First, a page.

Recently accused of seeing the glass half-empty instead of half-full, I replied that the analogy was not a good one for the issue at hand. I couldn’t even find the glass being discussed and so really had no insight as to the contents. Similarly, the newest breed of ETFs (Exchange Traded Funds) have begun to look a lot like the mutual funds, and even hedge funds, they were supposed to replace. It isn’t that any particular ETF is good or bad, the question needs to be what is in the ETF.
We’re big fans of ETFs at Invest-Notes, and have been for several years. Yet what they originally were versus what many are becoming is a concern to be aware of. In a nutshell, an ETF is a portfolio of (usually) equities that matches a common benchmark. The most well-known example is the Dow Jones Index, a collection of the forty biggest and most recognizable companies in the United States. Another major index is the S&P 500 (the preferred proxy for the overall market here at Invest-Notes), which includes most of the Dow components and another 350, or so, companies meeting requirements about market capitalization and share price. The single biggest ETF is also one of the first, SPY, which mirrors the S&P 500 index.
So, it should be pretty straight forward. You purchase an ETF that holds the same stocks that are in the index. Because the fees for these funds are typically a fraction of the cost of similarly structured mutual funds, they provide a better return (or less loss of capital in down markets). Since equity markets have a long history of going up more than they go down over time (up 60% of the time, down 40%), investors see improved returns. Ideally, an investor decides where they are most comfortable – and suitably diversified – making regular contributions over time.
But there are now a lot of ETFs without indexes, holding low quality bonds, physical gold (bullion and coins) as well as foreign stocks and bonds from other countries. This helps explain the recent news about troubles at some new ETFs that invest in very small companies, assets that can be hard to sell, or even other tightly focused ETFs.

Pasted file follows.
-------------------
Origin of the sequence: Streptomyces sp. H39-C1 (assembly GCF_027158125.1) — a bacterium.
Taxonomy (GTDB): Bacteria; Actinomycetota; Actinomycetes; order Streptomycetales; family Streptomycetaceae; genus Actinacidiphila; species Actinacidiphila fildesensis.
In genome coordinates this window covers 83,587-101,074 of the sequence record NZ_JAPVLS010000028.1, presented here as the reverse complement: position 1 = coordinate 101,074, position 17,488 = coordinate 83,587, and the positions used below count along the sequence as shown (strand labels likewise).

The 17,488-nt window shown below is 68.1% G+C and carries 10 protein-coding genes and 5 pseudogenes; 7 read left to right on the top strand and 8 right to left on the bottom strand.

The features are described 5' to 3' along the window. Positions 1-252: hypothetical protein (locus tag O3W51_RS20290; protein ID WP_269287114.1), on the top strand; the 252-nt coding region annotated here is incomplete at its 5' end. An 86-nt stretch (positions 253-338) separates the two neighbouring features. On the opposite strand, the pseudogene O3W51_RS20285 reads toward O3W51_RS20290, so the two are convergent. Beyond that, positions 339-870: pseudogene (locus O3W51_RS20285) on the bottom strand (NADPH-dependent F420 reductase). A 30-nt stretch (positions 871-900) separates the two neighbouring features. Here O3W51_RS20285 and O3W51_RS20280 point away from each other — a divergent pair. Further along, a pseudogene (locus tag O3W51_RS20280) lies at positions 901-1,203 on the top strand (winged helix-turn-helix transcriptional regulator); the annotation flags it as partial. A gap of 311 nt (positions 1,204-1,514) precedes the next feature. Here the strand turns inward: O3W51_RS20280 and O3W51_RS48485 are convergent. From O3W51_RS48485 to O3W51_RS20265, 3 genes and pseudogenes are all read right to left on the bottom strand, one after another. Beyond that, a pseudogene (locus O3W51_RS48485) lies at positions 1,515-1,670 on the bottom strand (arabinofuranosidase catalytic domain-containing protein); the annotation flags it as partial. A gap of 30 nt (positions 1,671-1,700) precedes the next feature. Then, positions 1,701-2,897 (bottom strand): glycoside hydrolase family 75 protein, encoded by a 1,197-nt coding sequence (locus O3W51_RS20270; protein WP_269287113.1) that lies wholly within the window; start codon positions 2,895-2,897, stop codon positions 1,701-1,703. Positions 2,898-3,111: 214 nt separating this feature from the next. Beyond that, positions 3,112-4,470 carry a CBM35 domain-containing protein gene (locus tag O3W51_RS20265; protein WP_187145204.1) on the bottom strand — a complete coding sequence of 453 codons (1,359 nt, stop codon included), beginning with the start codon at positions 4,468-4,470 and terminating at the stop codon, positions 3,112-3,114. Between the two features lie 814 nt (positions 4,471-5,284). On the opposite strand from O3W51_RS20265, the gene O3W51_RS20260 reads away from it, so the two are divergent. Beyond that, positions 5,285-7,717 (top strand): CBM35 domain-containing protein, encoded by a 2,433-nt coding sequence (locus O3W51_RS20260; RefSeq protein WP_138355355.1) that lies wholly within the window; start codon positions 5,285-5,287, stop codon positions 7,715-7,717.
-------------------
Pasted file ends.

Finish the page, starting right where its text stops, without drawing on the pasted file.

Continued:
One particular story revolves around gold-focused ETFs finding it hard to invest all the money that had been pouring in as gold caught a bid this spring. Some funds were buying physical gold, but also small gold mining stocks and even other ETFs also holding the same assets. Needless to say, all the folks rushing into gold ETFs as they went up have recently tried to get out as the price moves the other way. This in turn has caused some serious gyrations in the market. Can a glass be half full of itself?
Now we have a simple idea – low cost funds tied to recognized benchmarks – being made more and more complex in order to attract buyers as well as providing excuses for additional layers of fees. And, much like the manipulation of home mortgages by investment banks that became gasoline fueling the financial meltdown of 2008-2009, there are now ETFs that have gone bad. Caveat emptor, indeed.
Yet there are a couple of simple solution. ETFs are not stocks to be bought and sold – they are intended to be long term holdings that increase wealth over time. Forget the idea of market timing in the ETF arena and avoid jumping on the hot play of the day. Both my kids both started IRAs last fall and asked for suggestions on how to get started. Again, I recommended keeping it simple:
An S&P 500 ETF – VOO (though I prefer RSP) = 50%
An all-world fund with no U.S. stocks – VUE = 25%
A small cap fund to counter-balance the large cap stocks that dominate the S&P – VBR = 25%
Last year a three-part series giving the history of ETFs and how they work was posted here on Invest-Notes. For those wanting more information: